March 4, 2021
‘Surviving & Thriving’ – championing the women across Virgin Atlantic; sharing individual stories of how they’ve survived and thrived over the last 12 months.
Tell us a bit about your role at Virgin Atlantic…
I have the wonderful role of Head of Cargo Operations, which means I have responsibility for our global cargo ops teams and all of our 3rd party handling contracts. My primary focus is ensuring safety security and compliance and driving excellent operational performance whilst trying our best to deliver on our amazing Virgin customer service every day.
I joined Virgin 20 years ago (in April!), having previously worked for Airbus and started this incredible journey as a design Engineer, looking after landing gear, wheels, and brakes. I moved into Engineering safety after a few years and then became Deputy Quality Manager in the now called Quality Assurance team. In 2013 I became Head of Safety, a huge role that gave me a fantastic view of the business from both an operational safety and a Health & Safety perspective. I moved into Cargo in January 2018 and I’m not entirely sure where those three years have gone (well the last 12 months…maybe!).
What were your ambitions growing up, and did you see any barriers to getting where you wanted to be?
When I was very small, I wanted to fly. Two of my uncles were pilots and I was obsessed with aircraft from then. I grew up in Bahrain and had a great friend who was going to be the pilot and I would be cabin crew. However, as I got older, my love for all things mechanical grew and on leaving school, I chose to go to university to do a mechanical engineering degree because, being obsessed with cars, I wanted a career in Formula 1.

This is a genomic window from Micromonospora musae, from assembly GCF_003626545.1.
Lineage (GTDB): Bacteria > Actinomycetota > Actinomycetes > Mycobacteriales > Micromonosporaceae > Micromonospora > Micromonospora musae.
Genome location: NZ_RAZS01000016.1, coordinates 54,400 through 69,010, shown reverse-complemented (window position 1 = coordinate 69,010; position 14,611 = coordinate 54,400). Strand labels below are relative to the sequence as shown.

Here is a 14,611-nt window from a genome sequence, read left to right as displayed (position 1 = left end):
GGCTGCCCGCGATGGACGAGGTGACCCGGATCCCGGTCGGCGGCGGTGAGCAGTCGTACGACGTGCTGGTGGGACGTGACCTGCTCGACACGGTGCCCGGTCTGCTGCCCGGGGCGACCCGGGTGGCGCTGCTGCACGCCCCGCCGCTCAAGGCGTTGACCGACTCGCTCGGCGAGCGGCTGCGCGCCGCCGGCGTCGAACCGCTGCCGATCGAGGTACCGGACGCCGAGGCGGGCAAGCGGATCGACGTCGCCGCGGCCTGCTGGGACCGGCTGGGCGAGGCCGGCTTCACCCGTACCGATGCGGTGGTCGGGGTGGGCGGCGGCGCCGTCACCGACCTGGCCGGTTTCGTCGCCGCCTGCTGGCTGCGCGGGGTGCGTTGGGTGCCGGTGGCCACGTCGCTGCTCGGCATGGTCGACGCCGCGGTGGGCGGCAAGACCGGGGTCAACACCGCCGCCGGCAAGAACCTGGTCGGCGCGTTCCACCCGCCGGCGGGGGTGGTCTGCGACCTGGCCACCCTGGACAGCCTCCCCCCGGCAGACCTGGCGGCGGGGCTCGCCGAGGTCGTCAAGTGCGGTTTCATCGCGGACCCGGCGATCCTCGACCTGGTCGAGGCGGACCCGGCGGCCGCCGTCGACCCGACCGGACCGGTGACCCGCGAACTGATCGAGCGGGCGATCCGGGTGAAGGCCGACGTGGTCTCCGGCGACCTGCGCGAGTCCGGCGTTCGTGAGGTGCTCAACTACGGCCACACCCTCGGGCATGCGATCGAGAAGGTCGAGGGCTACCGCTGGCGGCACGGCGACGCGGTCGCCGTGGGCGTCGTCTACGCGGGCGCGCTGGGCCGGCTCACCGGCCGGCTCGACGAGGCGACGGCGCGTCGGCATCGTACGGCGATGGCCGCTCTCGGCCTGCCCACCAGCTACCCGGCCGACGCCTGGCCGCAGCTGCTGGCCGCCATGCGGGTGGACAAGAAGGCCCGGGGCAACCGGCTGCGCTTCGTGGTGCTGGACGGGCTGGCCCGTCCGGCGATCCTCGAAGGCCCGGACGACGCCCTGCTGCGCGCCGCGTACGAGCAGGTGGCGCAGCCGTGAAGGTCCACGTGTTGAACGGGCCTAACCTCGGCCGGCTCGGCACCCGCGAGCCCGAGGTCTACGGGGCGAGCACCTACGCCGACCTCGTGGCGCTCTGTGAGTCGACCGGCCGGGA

During my placement year at university, I was offered a year with Airbus in Toulouse. It sounded like a great opportunity and who wouldn’t want to work in the South of France! I spent a year working in their Design Engineer team and absolutely fell in love with the world of aviation. They offered me a job in their Bristol office and so I joined the moment I had completed my degree and the rest is a wonderful career working with aircraft. I don’t regret the change in direction at all, aviation is very fast-moving, every day is different, and you can never plan your weeks or even your days. The opportunities for progression are great, and all the roles are unique – and that was before Covid-19!
What gives you the most job satisfaction?
Without a doubt, working with our people. I genuinely feel so lucky to be part of this team and the way everyone pulls together is amazing. It feels like every day, someone comes up with a new idea, or we break another record, or we solve that problem that we thought was going to stop us in our tracks. Being part of that is what makes me get up every day and try my best.
What has been the proudest moment of your career so far?
With the reduction in passenger flying, it has been vital to our business to switch on extra cargo flying and we’ve had to be innovative in how we seek new business. In 2020, we worked with our amazing operations teams across the airline and with the authorities to be able to carry cargo in the cabin on our passenger seats, therefore increasing the amount we could carry on each flight.
Our first flights were to China and due to entry restrictions for our crew, we also had to gain approval to fly there and back with the seven flight crew staying on board and switching ‘teams’ for the return journey. An incredibly complex process and we only had a few weeks to do it in. I will never forget being on the arrival stand at Heathrow as the very first aircraft taxied in from Shanghai to a guard of honour from our ground handlers, full of emergency medical supplies. It was an emotional experience and on going up to the flight deck, I was expecting to be met by some very tired pilots who probably didn’t want to speak to me but they were buzzing and so proud of what they had just done. A very humbling experience to be part of.